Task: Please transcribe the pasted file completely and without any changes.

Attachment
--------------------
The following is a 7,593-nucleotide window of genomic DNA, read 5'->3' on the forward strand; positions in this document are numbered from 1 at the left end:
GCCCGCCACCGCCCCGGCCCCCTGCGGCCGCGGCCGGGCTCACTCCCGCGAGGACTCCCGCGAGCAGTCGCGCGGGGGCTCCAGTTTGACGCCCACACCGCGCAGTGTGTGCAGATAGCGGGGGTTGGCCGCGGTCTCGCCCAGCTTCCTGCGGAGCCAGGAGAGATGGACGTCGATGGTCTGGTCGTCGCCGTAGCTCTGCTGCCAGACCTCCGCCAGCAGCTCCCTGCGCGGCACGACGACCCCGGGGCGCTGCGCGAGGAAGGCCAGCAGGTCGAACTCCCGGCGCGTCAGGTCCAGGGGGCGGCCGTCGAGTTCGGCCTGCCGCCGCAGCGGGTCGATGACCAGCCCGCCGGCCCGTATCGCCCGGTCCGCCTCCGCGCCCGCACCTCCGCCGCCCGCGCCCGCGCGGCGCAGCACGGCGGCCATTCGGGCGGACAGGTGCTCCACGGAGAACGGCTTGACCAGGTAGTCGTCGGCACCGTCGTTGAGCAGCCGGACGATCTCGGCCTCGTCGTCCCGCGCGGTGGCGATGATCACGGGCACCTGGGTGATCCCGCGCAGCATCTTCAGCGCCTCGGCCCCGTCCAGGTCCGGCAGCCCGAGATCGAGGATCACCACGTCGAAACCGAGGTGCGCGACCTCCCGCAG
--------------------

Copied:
The following is a 7,593-nucleotide window of genomic DNA, read 5'->3' on the forward strand; positions in this document are numbered from 1 at the left end:
GCCCGCCACCGCCCCGGCCCCCTGCGGCCGCGGCCGGGCTCACTCCCGCGAGGACTCCCGCGAGCAGTCGCGCGGGGGCTCCAGTTTGACGCCCACACCGCGCAGTGTGTGCAGATAGCGGGGGTTGGCCGCGGTCTCGCCCAGCTTCCTGCGGAGCCAGGAGAGATGGACGTCGATGGTCTGGTCGTCGCCGTAGCTCTGCTGCCAGACCTCCGCCAGCAGCTCCCTGCGCGGCACGACGACCCCGGGGCGCTGCGCGAGGAAGGCCAGCAGGTCGAACTCCCGGCGCGTCAGGTCCAGGGGGCGGCCGTCGAGTTCGGCCTGCCGCCGCAGCGGGTCGATGACCAGCCCGCCGGCCCGTATCGCCCGGTCCGCCTCCGCGCCCGCACCTCCGCCGCCCGCGCCCGCGCGGCGCAGCACGGCGGCCATTCGGGCGGACAGGTGCTCCACGGAGAACGGCTTGACCAGGTAGTCGTCGGCACCGTCGTTGAGCAGCCGGACGATCTCGGCCTCGTCGTCCCGCGCGGTGGCGATGATCACGGGCACCTGGGTGATCCCGCGCAGCATCTTCAGCGCCTCGGCCCCGTCCAGGTCCGGCAGCCCGAGATCGAGGATCACCACGTCGAAACCGAGGTGCGCGACCTCCCGCAG